When Does Firearm Possession Become a Federal Crime?
August 16, 2023
Navigating the legal landscape surrounding firearms is no simple task. Laws differ dramatically from one jurisdiction to another, and what may be perfectly legal under state law can sometimes become a serious federal offense. In a state like Texas, where gun culture is deeply embedded in society, it’s crucial to understand when your Second Amendment rights may clash with federal statutes. This article aims to clarify the line that separates federal gun crimes from state gun crimes and elaborate on potential penalties and legal defenses.
Understanding The Difference Between Federal and State Laws
Many individuals are unaware that two separate legal frameworks govern gun possession and use in the United States: federal law and state law. While Texas might have its own regulations regarding firearm ownership, sale, and use, federal laws serve as an overlay, complicating matters further.
The most significant point to remember is that federal gun charges often come with harsher penalties than state charges. Thus, if you find yourself entangled in federal firearm charges, it is imperative to consult an experienced criminal defense attorney who can navigate the complexities of the federal legal system.
Types of Federal Gun Charges
The consequences of federal gun charges can be severe. Federal charges are generally more rigid and come with mandatory minimum sentences, which offer little leniency. The federal government can charge you for various types of gun-related offenses. Here are the four main types of federal gun charges to be aware of:
Unlawful possession of a firearm is a common federal gun charge that encompasses a variety of situations. These include possessing a weapon without the appropriate license or being a convicted felon in illegal possession of a weapon, ammunition, or related contraband. The law also prohibits individuals convicted of a domestic violence misdemeanor or those under a domestic violence restraining order from possessing firearms. It’s worth noting that this category of unlawful possession also applies to weapons that may be inoperable, dismantled, or securely locked away.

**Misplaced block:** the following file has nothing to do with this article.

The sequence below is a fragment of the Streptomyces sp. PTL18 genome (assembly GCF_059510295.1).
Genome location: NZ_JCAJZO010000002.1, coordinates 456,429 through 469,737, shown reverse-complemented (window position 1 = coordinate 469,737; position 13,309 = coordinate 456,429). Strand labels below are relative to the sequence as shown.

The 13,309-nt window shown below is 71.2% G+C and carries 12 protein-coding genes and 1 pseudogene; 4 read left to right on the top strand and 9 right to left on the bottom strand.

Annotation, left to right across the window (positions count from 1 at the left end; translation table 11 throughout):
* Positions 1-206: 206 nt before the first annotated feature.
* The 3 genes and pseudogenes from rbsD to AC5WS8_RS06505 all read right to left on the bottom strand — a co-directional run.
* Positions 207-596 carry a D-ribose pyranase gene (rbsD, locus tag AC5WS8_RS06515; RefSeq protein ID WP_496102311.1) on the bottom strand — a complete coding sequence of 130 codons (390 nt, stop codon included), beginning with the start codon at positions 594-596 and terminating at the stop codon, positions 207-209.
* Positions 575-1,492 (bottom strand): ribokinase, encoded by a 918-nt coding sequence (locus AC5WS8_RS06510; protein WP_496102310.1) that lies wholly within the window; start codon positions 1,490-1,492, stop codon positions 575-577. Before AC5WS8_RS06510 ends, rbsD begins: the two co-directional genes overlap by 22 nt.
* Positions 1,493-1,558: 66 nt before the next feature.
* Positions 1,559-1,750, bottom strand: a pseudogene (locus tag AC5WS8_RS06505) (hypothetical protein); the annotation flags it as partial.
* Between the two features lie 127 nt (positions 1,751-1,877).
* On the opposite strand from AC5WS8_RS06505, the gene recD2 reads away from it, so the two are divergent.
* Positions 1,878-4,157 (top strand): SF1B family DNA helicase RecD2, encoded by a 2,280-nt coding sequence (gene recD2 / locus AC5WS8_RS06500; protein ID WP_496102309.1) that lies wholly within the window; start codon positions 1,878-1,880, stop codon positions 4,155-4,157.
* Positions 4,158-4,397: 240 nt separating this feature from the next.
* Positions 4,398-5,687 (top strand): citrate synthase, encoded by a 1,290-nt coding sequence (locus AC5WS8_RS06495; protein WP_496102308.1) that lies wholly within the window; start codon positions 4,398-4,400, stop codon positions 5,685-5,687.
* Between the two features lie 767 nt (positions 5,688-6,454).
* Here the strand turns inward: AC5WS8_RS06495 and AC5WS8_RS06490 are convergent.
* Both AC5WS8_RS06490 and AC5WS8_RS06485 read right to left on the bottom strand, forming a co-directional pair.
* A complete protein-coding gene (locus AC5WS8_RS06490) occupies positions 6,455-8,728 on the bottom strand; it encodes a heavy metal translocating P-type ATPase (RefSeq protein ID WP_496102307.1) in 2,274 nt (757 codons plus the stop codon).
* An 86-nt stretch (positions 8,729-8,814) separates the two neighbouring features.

When it comes to violent crimes in the context of federal gun charges, any federal offense committed with the unlawful use of a weapon falls under this category. If a federal crime is committed while possessing an unlawful weapon, the individual will not only face charges for the original offense but also additional federal weapons charges. Crimes such as rape, first and second-degree murder, and various forms of assault are categorized as violent crimes under federal law. In essence, if someone commits a felony that results in death while possessing an unlawful weapon, they can be charged under this category as well.
Firearms trafficking is another serious federal offense that goes beyond merely the illegal sale or transfer of weapons. It involves the conversion of legally acquired firearms into illegal commerce. This can occur either within a state or across state lines, and the crime becomes a federal offense the moment the weapon crosses either state or national borders. Trafficking methods commonly include straw purchases, private secondary sales, or thefts from firearm dealers and individual gun owners. While the term ‘trafficking’ may evoke images of importing or exporting firearms, the scope of the crime extends beyond these actions, although they are also criminalized under federal law.
Fraudulent activities related to firearms may not appear as severe as other categories, but they still carry substantial penalties. Fraudulent firearms crimes involve deceptive practices to acquire a firearm or a weapons permit. This could mean providing false information during a background check for a firearm purchase, illegally obtaining a weapons permit, or even falsifying a weapons permit. Such actions can lead to serious legal consequences, emphasizing the need for complete transparency and honesty in all firearms-related transactions and permit applications.
Navigating the Intersection of Federal and State Gun Charges
It’s essential to understand that federal and state charges often coexist. For instance, the state may allow open carry in specific locales, while federal law may restrict such actions. Consequently, one may face both federal and state charges for a single offense, compounding the legal challenges. An adept criminal defense attorney is vital for negotiating this complex landscape, as they can potentially negotiate plea deals or disprove false charges.
Understanding these categories of federal gun charges is crucial for anyone caught in the crosshairs of a federal gun crime. Each comes with its own set of complexities and requires the expertise of a seasoned criminal defense attorney well-versed in federal law.
Penalties and Sentencing Guidelines for Federal Gun Crimes
Navigating the landscape of federal gun charges is a daunting task that becomes even more critical when considering the harsh penalties and mandatory minimum sentences involved. A conviction in a federal court for firearm-related crimes can lead to severe repercussions, such as extended prison sentences and hefty fines.